Finally, we'll need a way to hire and fire crew. Fortunately, we already had the former. The latter was trivial to add. And probably the only thing left here is to add the ability for disgruntled crew to say "I quit!" Which is an important part of the social loop: we want our crew satisfied so they don't mutiny!

There's a lot going on here, and potentially some big wins if we can get this all running as planned!

Tags: Ostranauts

Comments

Cryolite's picture
Cryolite

Thanks for the interesting news. The news section is always very interesting to read.
I wanted to write that character creation is always interesting. But not a direct choice may have some inconvenience for the player (if player want re-roll \ min-max attributes for better start)
When i played in past Jagged Alliance 2 I always had a note with "answers in the psychological test" (character creation with fixed choices). On the other hand, with a large number of such events this can be very interesting. Especially if the player’s (and NPC) traits can change through random events in the middle of the game.

dcfedor's picture
dcfedor

I agree that min/maxing might be one situation where this style of character creation fails. And I'm interested in testing this out a bit to see if that's okay or not.

The goal is for character creation to make you feel like your avatar is important to you. To feel a bit like the game has already started, and that you are role-playing your character already.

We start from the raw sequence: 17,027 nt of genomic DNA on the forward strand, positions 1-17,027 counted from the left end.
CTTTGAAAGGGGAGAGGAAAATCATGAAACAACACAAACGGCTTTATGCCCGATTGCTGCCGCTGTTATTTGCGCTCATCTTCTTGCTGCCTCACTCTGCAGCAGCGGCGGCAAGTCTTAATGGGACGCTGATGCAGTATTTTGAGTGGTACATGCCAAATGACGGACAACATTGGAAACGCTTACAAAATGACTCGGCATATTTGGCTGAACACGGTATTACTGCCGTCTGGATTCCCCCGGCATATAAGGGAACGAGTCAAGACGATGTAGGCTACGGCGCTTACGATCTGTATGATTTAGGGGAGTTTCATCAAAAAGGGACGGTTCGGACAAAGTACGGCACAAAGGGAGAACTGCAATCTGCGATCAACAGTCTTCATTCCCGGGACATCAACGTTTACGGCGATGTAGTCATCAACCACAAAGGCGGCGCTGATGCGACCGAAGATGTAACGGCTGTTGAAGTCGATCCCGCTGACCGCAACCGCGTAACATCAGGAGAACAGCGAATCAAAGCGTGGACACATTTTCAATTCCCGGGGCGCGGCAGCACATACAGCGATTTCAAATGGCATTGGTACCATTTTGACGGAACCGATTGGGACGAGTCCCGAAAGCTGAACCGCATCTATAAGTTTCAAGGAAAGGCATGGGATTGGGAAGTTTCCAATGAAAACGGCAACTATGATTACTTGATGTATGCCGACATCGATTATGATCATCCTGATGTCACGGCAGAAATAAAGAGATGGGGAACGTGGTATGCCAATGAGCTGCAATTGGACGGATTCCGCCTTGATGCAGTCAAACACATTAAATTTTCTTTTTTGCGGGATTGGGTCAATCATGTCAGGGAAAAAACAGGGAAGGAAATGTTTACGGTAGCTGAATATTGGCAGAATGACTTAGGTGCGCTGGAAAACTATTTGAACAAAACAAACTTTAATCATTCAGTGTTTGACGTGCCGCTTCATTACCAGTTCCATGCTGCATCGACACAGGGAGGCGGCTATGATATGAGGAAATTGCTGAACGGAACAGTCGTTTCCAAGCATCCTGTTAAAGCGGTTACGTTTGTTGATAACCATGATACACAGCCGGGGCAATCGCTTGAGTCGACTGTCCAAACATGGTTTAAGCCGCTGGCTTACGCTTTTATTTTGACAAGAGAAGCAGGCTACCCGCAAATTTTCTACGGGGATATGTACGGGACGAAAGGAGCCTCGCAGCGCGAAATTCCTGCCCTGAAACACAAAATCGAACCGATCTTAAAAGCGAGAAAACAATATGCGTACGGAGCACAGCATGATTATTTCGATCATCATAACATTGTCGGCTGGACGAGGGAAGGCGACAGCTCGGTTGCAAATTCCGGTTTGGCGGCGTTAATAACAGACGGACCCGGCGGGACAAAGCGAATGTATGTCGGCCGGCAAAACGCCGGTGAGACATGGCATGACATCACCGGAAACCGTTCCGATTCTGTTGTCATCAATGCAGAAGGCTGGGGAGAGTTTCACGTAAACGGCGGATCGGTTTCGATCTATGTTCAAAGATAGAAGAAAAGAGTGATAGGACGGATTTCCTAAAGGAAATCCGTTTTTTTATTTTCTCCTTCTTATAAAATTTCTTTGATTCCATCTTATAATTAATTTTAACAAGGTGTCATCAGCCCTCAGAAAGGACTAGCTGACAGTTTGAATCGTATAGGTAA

I think it will be possible to let players build what they want this way. But it will require some careful crafting of the choices we get in chargen.

Dan Fedor - Founder, Blue Bottle Games

Underhill's picture
Underhill

As someone who enjoys creating RPG characters for the fun of it, have you considered a combination of the two? Perhaps start with your basic stat/trait/skill selection and then based on starting age provide a certain number of actions. The player may choose (not forced) from standard list like "Go to university" or a fate/mystery option. All of the actions would then present storied choices. The results can then alter the character, provide a backstory, and maybe a trait not otherwise available at the start or small bonus (nothing so crazy that min/max folks will complain about). The other option would be the opposite, make the story choices first and then have final edit at the end.

dcfedor's picture
dcfedor

I think a lot will depend on playtesting. It's too early to tell, but this approach might feel more like storytelling right from the start.

The broad list from which to choose will satisfy min-maxers more, I'm pretty sure. But if that method exists, it might cause doubt in those willing to do the story method. They might wonder if they're limiting themselves, and fall back on the list-method instead, out of fear.

Whatever the case, however, I think the goal will be the same: the version that exists in the game must feel satisfying and engaging!

Dan Fedor - Founder, Blue Bottle Games